American Immigrants Between Old World and New, 1830-1930
Victor R. Greene
The Kent State University Press
A Singing Ambivalence is a comprehensive examination of the ways in which nine immigrant groups—Irish, Germans, Scandinavians, Eastern European Jews, Italians, Poles, Hungarians, Chinese, and Mexicans—responded to their new lives in the United States through music. Each group’s songs reveal an abiding concern over leaving their loved ones and homeland and an anxiety about adjusting to a new society. But accompanying these disturbing feelings was an excitement about the possibilities of becoming wealthy and about looking forward to a democratic and free society.
Distinguished historian Victor Greene surveys an extensive body of songs of known and unknown origins that comment on the problems immigrants faced and reveal the wide range of responses the newcomers made to the radical changes in their new lives in America. His selection of lyrics provides useful capsules of expression that clarify the ways in which immigrants defined themselves and staked out their claims for acceptance in American society. But whatever their common and specific themes, they reveal an ambivalence over their coming to America and a pessimism about achieving their goals.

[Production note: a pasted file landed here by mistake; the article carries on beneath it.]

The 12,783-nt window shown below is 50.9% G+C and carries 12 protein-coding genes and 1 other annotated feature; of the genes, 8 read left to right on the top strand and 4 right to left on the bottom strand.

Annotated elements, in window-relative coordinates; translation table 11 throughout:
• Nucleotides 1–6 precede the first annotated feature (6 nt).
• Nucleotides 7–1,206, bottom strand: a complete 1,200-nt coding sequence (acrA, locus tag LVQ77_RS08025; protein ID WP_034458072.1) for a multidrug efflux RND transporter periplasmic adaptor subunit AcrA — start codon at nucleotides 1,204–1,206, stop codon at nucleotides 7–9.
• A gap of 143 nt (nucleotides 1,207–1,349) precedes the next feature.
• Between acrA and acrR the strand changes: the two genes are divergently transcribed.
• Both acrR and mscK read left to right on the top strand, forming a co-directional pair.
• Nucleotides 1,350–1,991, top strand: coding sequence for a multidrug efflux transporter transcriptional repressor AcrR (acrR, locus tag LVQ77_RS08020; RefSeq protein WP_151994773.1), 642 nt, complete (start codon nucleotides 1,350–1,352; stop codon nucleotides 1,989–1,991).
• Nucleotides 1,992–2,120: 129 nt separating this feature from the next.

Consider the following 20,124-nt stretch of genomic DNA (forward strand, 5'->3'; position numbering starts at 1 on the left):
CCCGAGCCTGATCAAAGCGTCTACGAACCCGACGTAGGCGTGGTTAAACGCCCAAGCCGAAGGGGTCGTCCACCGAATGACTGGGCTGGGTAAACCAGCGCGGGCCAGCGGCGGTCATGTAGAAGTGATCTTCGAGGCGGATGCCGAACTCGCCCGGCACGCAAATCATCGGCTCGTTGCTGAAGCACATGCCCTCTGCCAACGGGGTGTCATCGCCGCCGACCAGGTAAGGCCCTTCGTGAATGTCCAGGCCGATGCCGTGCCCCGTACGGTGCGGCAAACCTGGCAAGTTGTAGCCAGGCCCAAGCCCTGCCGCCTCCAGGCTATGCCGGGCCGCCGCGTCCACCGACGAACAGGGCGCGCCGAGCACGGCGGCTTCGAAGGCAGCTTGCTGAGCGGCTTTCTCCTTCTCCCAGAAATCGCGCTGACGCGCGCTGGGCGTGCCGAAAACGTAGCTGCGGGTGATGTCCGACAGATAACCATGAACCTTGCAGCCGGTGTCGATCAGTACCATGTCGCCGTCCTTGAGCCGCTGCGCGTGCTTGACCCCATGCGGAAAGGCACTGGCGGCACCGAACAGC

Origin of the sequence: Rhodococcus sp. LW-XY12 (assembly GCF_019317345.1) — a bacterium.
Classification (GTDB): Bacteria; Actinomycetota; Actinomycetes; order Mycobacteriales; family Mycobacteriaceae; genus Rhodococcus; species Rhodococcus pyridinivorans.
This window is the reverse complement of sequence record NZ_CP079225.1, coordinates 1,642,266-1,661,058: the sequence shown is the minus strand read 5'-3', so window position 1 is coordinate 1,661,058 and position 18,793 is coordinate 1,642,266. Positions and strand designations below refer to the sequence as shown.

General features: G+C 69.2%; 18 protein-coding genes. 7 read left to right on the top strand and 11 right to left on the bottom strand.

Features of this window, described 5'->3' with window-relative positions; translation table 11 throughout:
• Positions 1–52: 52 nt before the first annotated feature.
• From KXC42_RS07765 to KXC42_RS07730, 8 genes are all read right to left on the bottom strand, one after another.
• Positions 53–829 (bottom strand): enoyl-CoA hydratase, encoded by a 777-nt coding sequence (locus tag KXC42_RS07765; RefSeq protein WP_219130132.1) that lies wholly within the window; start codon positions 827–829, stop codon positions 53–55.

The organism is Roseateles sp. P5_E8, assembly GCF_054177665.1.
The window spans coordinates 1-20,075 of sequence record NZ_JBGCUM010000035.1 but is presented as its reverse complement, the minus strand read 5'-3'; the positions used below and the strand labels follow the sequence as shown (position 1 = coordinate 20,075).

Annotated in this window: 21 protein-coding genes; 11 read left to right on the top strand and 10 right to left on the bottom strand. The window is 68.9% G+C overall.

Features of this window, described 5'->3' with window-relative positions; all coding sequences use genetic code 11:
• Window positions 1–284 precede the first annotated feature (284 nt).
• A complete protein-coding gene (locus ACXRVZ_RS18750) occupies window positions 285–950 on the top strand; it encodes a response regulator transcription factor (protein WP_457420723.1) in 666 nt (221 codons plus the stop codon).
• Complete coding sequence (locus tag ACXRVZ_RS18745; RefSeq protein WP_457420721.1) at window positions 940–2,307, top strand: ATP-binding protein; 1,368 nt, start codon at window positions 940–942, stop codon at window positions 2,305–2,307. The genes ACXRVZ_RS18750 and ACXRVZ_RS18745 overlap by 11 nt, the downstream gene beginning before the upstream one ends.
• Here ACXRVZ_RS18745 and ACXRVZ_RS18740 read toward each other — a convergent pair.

A Singing Ambivalence examines the familiar sentiments of new immigrants to the United States, while at the same time conveying from an aesthetic viewpoint how immigrants expressed their hopes and difficulties through song. This is an important volume that will be welcomed by scholars of music and immigration history.